Incredibly, George Will Has the Correct Position
Let’s see, the purpose of economic sanctions against
Iran was to get
that nation to stop enriching uranium to the level necessary to build a nuclear
weapon and to get them to the bargaining table.
Last month Iran
agreed to stop enriching uranium to the level necessary to build a nuclear
weapon and agreed to engage in further bargaining to reach a permanent
Wow, no wonder politicians in both parties are aghast and horrified.
Of course political points can be made by Democrats and Republicans alike in opposing the deal. Democrats can show that they are not ‘softies’ and Republicans can continue to appease the base by being opposed to each and everything proposed by the Obama administration. And because the media does not hold politicians accountable for their folly, these politicians can take the position of opposing the deal without offering the slightest alternative.
Really, what do they expect if sanctions are made more stringent? Do they really think
Iran will stop enriching uranium altogether,
that such a position is even politically possible in Iran. Some of course want war, some always want war
particularly if the war can be fought by OPC, Other People’s Children.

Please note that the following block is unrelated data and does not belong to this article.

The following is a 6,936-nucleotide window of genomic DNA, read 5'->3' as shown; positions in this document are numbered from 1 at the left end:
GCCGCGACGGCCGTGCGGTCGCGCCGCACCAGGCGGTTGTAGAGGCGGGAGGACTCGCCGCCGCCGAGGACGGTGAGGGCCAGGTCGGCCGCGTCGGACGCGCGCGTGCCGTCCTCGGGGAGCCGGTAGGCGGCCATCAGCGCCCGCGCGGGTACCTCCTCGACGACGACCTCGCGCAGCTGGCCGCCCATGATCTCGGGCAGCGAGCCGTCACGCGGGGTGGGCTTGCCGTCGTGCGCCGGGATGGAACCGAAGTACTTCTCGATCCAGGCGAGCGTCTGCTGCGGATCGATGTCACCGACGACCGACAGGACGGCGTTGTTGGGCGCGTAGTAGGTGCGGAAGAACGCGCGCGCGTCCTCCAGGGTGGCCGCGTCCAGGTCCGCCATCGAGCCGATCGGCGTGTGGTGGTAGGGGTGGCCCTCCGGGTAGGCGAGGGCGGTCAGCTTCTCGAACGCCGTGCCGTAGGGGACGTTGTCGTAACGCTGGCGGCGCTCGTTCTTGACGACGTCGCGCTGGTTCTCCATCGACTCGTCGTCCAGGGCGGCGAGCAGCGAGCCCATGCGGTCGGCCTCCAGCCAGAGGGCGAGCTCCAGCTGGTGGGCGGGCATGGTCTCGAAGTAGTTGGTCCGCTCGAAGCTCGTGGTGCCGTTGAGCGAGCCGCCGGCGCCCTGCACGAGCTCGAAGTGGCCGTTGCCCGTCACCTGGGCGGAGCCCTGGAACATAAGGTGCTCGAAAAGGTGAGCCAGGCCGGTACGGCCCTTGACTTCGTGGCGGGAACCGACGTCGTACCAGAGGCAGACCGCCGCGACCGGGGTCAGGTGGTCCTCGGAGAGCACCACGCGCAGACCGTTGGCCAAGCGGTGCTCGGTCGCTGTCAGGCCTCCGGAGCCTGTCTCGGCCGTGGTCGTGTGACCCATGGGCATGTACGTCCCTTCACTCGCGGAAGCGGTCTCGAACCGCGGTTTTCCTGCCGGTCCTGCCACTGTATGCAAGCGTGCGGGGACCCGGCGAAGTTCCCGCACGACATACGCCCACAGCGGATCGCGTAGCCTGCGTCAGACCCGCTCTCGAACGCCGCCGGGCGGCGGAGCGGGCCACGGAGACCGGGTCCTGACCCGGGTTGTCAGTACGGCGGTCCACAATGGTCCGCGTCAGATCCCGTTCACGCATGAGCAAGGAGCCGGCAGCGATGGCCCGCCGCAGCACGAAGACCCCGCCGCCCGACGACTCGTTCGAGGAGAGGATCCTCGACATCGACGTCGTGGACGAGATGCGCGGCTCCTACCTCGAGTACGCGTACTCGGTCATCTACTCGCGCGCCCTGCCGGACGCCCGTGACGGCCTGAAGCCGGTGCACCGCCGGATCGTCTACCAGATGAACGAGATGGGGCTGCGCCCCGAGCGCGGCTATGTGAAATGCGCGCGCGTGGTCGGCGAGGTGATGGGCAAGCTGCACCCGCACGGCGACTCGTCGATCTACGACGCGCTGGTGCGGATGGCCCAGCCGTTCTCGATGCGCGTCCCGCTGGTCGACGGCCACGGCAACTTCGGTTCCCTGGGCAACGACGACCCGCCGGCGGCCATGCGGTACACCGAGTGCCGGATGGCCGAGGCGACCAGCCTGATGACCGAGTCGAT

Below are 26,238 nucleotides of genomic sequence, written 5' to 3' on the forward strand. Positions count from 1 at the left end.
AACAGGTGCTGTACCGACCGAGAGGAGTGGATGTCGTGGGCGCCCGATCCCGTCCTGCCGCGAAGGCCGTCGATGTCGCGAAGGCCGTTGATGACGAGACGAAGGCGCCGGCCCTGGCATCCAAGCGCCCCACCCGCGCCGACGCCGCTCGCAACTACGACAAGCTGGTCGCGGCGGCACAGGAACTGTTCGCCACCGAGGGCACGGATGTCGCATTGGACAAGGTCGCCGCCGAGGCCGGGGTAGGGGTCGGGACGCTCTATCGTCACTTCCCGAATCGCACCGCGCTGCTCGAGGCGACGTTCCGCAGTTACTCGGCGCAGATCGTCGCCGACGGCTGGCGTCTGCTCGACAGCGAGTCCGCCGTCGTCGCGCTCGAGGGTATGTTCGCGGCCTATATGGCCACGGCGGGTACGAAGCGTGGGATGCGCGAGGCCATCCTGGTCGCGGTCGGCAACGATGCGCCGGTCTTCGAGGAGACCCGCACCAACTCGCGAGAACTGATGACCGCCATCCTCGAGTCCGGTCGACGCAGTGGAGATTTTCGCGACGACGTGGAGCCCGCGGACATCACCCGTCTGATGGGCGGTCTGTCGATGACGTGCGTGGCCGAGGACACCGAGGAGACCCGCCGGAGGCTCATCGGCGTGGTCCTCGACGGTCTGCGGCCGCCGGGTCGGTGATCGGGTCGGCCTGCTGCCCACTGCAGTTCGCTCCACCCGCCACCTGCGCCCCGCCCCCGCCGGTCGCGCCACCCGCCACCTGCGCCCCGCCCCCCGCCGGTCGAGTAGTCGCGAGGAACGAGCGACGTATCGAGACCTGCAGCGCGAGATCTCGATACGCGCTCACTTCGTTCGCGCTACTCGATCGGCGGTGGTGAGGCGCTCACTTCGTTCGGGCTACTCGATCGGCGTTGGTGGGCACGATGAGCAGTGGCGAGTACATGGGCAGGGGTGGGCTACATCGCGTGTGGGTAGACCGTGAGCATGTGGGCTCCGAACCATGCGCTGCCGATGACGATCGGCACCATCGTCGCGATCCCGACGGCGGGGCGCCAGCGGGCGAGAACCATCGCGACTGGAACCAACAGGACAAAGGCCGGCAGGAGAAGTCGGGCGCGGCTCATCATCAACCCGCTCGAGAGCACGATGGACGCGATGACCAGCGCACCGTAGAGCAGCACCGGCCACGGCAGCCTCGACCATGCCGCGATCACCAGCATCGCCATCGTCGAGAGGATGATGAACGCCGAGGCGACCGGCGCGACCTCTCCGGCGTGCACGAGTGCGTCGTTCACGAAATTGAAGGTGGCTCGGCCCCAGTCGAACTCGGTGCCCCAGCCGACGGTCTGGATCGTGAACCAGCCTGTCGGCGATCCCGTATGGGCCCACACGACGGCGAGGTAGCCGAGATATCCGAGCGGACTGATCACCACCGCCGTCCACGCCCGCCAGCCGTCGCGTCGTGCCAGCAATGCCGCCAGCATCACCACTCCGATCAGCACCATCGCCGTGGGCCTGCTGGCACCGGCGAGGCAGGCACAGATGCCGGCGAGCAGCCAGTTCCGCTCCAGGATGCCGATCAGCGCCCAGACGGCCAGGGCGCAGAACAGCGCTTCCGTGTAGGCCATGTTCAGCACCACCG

Incredibly, Washington Post columnist George Will, a man who is usually either wrong on an issue or incoherent, and sometimes both, has the right stance. Quoting and supporting author Kenneth Pollack, he argues for containment of
the same way the U. S. and
its allies successfully contained the Soviet Union
when it obtained nuclear capability.
The logic of nuclear deterrence has not yet failed in the 64 years since the world acquired its second nuclear power. This logic does not guarantee certainty, but, says Pollack, “the small residual doubt cannot be allowed to be determinative.” His basic point is: “Our choices are awful, but choose we must.” Containment is the least awful response to
coming nuclear capability. Iran
The parallels to the Cold War and the issue of
eerie. In the 1950’s many people
advocated that the U. S.
engage in a pre-emptive nuclear strike against the Soviets, including British
philosopher and mathematician Bertrand Russell, one of whose claims to fame was
winning the Nobel Peace Prize (huh?)
Looking back, does anyone think that would have been the right moral,
political and military policy? Really,